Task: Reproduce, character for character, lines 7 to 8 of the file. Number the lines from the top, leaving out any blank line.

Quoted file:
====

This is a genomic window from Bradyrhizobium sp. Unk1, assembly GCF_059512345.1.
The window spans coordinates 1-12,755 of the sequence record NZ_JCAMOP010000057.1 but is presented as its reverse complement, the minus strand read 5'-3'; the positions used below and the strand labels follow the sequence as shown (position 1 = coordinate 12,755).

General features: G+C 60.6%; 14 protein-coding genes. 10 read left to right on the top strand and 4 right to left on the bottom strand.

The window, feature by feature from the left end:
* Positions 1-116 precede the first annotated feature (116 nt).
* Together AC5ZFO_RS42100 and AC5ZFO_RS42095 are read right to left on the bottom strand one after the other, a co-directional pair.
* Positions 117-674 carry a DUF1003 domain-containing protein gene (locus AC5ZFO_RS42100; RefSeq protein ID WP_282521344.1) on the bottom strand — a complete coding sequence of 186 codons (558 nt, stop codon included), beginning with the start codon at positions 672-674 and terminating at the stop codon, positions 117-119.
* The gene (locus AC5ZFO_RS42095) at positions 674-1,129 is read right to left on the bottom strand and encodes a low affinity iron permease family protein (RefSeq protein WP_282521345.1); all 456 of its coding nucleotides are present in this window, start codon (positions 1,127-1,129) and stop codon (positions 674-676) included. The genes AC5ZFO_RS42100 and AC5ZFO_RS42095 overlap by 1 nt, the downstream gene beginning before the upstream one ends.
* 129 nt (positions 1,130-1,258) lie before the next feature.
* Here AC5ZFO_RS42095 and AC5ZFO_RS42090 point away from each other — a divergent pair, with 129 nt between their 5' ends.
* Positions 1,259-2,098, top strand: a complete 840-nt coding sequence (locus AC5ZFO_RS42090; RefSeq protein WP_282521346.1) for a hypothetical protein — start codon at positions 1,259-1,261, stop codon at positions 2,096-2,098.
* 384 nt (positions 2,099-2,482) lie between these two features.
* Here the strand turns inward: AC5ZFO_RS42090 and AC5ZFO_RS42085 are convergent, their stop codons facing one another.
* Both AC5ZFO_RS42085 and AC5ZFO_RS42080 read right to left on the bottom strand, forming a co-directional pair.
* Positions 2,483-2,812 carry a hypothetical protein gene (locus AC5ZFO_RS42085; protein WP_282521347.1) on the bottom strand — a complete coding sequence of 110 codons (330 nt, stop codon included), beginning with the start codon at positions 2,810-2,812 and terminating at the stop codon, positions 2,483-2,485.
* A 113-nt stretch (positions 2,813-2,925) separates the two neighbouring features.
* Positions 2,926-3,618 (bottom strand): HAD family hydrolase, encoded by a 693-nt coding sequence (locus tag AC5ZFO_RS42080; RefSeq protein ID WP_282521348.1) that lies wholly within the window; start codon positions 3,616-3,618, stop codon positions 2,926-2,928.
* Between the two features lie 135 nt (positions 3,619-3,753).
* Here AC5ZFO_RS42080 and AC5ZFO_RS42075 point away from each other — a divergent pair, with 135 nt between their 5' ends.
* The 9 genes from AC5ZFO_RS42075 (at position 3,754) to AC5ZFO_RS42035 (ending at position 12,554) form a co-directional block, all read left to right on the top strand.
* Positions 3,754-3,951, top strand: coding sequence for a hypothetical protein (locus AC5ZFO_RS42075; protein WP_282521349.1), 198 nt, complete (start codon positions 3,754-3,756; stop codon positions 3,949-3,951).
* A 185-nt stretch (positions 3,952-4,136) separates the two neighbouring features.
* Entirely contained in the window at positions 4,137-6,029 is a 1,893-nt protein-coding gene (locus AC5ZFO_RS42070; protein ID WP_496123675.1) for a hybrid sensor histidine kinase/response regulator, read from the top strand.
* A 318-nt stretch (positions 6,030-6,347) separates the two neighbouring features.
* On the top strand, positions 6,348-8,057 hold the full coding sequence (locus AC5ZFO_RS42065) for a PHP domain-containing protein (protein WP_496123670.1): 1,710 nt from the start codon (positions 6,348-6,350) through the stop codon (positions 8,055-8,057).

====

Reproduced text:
* Positions 117-674 carry a DUF1003 domain-containing protein gene (locus AC5ZFO_RS42100; RefSeq protein ID WP_282521344.1) on the bottom strand — a complete coding sequence of 186 codons (558 nt, stop codon included), beginning with the start codon at positions 672-674 and terminating at the stop codon, positions 117-119.
* The gene (locus AC5ZFO_RS42095) at positions 674-1,129 is read right to left on the bottom strand and encodes a low affinity iron permease family protein (RefSeq protein WP_282521345.1); all 456 of its coding nucleotides are present in this window, start codon (positions 1,127-1,129) and stop codon (positions 674-676) included. The genes AC5ZFO_RS42100 and AC5ZFO_RS42095 overlap by 1 nt, the downstream gene beginning before the upstream one ends.